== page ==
On February 23, 2022, a federal district court judge in Texas agreed with the Texas Medical Association that some provisions of the interim final rules implementing the No Surprises Act were promulgated in violation of the provisions of the Administrative Procedures Act (“APA”). As a remedy, the court ordered those provisions vacated and remanded the affected rules back to the federal agencies for further consideration.

In a memorandum issued February 28, the Centers for Medicare & Medicaid Services, one of the federal agencies that promulgated the rule (along with the Employee Benefits Security Administration and the Internal Revenue Service) indicated that it was still reviewing the court’s decision and considering next steps, which could include an appeal to the U.S. Court of Appeals for the Fifth Circuit. Additionally, CMS said that it was withdrawing any guidance documents based on the invalidated sections and will launch revised guidance and training for certified independent dispute resolution (“IDR”) entities and parties subject to the process. Those guidance documents will be edited to conform to the court’s decision and republished. Important to providers, CMS emphasized that the court’s order does not affect its other rulemaking related to the No Surprises Act.

Court vacated qualifying payment amount provisions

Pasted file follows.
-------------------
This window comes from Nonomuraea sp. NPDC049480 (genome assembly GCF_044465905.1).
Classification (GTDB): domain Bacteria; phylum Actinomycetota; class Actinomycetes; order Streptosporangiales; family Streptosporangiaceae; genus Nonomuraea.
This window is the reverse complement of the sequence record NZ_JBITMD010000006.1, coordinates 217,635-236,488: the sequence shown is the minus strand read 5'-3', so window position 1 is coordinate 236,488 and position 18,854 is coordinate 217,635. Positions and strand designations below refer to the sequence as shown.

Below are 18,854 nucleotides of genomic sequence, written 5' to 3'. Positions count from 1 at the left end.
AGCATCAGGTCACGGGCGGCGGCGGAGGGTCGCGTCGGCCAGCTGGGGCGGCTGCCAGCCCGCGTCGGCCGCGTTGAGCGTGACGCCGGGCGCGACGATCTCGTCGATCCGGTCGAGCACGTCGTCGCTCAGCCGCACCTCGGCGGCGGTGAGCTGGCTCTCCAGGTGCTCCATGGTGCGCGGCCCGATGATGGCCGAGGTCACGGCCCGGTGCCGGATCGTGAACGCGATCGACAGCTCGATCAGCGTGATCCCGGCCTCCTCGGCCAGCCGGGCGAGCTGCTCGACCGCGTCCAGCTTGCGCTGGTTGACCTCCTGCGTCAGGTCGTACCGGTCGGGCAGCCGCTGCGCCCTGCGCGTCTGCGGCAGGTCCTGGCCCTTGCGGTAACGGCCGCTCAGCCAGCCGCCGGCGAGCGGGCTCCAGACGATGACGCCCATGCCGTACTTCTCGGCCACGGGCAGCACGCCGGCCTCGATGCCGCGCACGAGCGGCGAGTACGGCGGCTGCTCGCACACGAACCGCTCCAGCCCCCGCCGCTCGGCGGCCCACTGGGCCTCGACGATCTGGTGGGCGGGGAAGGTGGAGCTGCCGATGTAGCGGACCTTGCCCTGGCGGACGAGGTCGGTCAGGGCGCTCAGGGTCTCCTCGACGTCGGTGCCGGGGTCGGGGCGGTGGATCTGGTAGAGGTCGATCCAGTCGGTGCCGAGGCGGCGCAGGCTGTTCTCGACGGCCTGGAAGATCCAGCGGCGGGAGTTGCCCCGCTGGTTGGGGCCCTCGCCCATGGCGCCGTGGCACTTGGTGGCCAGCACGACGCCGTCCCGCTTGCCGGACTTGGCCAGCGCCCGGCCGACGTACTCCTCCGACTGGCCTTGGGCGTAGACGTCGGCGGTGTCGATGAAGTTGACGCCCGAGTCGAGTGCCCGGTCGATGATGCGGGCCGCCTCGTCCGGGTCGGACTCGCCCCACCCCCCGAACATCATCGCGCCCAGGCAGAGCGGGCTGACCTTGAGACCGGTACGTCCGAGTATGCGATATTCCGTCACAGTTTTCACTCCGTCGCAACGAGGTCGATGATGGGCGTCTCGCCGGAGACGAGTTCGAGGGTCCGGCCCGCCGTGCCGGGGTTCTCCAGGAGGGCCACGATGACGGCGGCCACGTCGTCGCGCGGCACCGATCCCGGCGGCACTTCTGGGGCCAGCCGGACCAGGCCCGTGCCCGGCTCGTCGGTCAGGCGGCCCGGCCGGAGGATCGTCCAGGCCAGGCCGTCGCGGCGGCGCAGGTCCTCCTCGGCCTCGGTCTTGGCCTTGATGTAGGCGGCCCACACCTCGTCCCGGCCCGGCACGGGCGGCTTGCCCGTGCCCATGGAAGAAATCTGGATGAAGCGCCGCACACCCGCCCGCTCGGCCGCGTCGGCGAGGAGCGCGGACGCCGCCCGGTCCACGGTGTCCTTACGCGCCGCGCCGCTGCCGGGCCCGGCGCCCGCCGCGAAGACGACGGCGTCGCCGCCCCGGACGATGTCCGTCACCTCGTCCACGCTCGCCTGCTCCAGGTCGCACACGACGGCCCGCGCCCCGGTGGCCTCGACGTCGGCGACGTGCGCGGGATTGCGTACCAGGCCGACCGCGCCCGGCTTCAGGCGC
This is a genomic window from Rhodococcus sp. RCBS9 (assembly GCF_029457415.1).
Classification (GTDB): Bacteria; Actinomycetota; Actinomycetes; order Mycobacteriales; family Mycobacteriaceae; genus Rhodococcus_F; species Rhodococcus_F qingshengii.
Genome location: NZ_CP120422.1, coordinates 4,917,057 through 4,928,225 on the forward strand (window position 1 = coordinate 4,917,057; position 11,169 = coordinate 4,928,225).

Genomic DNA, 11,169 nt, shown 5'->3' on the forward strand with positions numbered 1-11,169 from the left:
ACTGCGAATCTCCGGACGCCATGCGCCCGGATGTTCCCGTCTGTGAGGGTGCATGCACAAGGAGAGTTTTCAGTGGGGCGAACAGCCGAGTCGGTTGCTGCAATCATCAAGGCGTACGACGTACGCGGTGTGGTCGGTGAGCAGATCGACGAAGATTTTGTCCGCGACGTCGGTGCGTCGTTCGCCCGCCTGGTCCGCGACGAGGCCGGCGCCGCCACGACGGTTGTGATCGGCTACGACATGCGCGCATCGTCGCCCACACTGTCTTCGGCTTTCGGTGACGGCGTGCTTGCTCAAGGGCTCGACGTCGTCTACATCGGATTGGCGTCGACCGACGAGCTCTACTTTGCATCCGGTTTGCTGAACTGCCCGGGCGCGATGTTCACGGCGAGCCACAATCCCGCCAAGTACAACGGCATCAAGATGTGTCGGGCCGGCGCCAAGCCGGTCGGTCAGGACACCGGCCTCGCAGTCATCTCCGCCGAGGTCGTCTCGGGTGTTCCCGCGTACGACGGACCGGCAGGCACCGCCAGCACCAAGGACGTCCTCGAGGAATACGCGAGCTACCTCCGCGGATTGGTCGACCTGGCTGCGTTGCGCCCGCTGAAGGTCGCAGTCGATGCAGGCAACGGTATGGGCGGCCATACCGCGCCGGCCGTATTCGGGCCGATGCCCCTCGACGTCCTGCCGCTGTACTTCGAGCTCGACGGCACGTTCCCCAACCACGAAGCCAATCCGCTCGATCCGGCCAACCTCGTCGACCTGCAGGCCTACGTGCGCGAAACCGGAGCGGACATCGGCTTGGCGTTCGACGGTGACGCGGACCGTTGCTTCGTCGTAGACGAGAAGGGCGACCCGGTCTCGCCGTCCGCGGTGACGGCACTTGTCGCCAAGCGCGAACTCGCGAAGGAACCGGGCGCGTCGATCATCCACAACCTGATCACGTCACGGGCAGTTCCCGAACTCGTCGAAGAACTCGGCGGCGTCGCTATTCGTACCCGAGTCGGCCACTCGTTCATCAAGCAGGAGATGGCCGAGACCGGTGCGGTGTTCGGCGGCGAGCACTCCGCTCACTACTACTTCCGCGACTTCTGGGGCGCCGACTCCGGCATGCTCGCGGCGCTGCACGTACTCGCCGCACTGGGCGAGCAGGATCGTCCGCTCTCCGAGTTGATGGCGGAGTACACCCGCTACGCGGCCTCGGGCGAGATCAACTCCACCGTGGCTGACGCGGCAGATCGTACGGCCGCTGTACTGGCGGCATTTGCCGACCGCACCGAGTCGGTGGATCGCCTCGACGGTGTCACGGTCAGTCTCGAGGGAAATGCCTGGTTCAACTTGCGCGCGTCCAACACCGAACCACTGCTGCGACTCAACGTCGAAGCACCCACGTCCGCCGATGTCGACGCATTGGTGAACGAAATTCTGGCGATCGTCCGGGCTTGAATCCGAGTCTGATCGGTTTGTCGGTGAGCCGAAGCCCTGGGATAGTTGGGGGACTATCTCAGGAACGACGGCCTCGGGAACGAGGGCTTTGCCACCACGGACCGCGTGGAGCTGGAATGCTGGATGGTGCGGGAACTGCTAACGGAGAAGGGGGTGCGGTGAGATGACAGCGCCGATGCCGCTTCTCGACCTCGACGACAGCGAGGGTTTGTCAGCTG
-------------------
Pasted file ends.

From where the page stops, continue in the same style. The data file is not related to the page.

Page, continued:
The provisions that the court vacated centered on the use of a statutorily defined rate, known as the qualifying payment amount (“QPA”), during the IDR process that the Interim Final Rule: Requirements Related to Surprise Billing; Part II (“Rule”) implemented to allow health care providers and insurers to work out non-contracted rates. The QPA has been the topic of much discussion among providers and insurers subject to the Rules, given its impact on calculating the payment owed to providers for services rendered to affected beneficiaries.

In its summary judgment decision, the court found that the use of the QPA as the presumptively valid amount in an IDR process, unless it is shown to be materially different from the appropriate out-of-network rate, exceeded the statutory requirements of the No Surprises Act. According to the court, the QPA was meant to be only one of a number of factors that the dispute resolution entity should take into account as part of its IDR process. Additionally, the court found that the agencies’ inclusion of the material difference provisions in the Rule violated the APA because no emergency existed that would have justified the Rule’s reach beyond the statutory requirements of the No Surprises Act. Without such an exception, the Rule could not be promulgated on an emergency basis through an interim final rule process that avoided the standard notice and comment procedures of administrative law.

The court’s opinion, which bears watching as similar challenges in other jurisdictions continue and the government considers an appeal to the Fifth Circuit, could have a major impact on the IDR process set forth in the Rule, which became effective as of March 1. We summarize the IDR rules and discuss further the impact of the court’s opinion on health care providers below.

Background on the IDR process